Boa constrictors are endangered and powerful snakes that wrap themselves around animals and squeeze them tight, preventing the creatures from breathing and eventually killing them. Boa constrictors can grow to lengths of 13 feet and can weigh more than 100 pounds. In the wild, boa constrictors can live 20 to 30 years.
Boas are nonpoisonous constrictors that live from Mexico southward through Central America and into South America. They can be found mainly in hollow logs and abandoned animal burrows.
These snakes have beautiful patterns and markings on their bodies that help them blend in with their surroundings. Shapes that are found on boas include ovals, circles and diamonds on their reddish, tan, green or yellow skin. These shapes and colors let them remain hidden while hunting and help them avoid their enemies.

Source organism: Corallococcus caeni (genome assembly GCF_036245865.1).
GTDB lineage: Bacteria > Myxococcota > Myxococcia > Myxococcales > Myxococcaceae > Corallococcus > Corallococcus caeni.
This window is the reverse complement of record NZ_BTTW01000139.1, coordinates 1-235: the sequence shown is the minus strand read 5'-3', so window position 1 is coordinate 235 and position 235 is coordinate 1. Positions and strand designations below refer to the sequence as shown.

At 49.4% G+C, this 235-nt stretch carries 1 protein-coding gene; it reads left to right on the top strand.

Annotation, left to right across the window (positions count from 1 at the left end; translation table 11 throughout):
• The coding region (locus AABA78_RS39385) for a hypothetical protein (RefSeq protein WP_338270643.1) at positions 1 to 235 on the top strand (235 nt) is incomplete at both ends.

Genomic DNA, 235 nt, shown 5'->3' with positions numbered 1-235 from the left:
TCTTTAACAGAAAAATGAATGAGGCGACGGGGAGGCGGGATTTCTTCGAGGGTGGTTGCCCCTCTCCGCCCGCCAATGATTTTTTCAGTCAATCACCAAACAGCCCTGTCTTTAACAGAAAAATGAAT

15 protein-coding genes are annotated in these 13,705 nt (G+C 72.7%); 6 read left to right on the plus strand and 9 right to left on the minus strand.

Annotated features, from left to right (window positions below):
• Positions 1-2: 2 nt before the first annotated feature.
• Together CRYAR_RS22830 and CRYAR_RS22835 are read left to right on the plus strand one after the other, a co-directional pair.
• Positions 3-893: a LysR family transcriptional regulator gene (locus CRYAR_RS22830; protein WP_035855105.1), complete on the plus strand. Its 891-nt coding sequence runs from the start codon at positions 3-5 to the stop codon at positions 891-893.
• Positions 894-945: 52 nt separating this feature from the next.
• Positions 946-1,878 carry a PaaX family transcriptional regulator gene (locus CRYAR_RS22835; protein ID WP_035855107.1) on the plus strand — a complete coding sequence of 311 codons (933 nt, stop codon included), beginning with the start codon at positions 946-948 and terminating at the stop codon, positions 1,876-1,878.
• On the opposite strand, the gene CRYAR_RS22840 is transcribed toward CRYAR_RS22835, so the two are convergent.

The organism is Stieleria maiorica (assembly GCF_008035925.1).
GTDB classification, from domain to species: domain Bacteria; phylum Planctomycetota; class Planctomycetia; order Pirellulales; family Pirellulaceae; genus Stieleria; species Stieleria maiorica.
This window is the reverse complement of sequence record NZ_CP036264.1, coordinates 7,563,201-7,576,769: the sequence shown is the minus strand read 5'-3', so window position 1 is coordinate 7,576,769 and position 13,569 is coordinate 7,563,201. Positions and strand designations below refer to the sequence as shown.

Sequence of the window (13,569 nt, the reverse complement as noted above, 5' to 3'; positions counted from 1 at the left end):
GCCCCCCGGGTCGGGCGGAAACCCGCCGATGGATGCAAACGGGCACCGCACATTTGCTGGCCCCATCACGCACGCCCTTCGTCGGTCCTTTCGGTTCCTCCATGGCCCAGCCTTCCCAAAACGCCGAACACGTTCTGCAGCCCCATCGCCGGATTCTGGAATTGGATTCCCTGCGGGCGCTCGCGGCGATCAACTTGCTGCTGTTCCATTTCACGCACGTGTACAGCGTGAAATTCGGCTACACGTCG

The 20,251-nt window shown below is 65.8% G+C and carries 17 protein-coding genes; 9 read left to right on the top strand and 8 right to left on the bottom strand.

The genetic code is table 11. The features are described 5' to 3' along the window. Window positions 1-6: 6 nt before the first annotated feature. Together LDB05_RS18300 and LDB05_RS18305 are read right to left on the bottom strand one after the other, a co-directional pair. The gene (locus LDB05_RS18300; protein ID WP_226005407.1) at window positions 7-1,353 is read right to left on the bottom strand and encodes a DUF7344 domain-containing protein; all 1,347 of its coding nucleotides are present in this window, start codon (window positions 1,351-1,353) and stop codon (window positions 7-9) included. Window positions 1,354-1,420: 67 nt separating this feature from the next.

The jaws of a boa constrictor contain many sharp and hooked teeth. The snake grabs its prey with its mouth, and the teeth allow it to hold tight while the reptile wraps its muscular body around its prey, eventually suffocating it.
Boas can capture, kill, and eat animals as large as monkeys and wild pigs. It would seem impossible for the snake to swallow animals this big, but it has the ability to stretch its jaws open very wide as it swallows the creature whole.
Boa constrictors can climb trees and are very good swimmers. Some will get up high in a tree or over a cave and grab bats as they fly by.
Female boa constrictors incubate their eggs inside their bodies. When ready, boas can give birth to as many as 60 babies.
About the Author
John Lindell has written articles for "The Greyhound Review" and various other online publications. A Connecticut native, his work specializes in sports, fishing and nature. Lindell worked in greyhound racing for 25 years.
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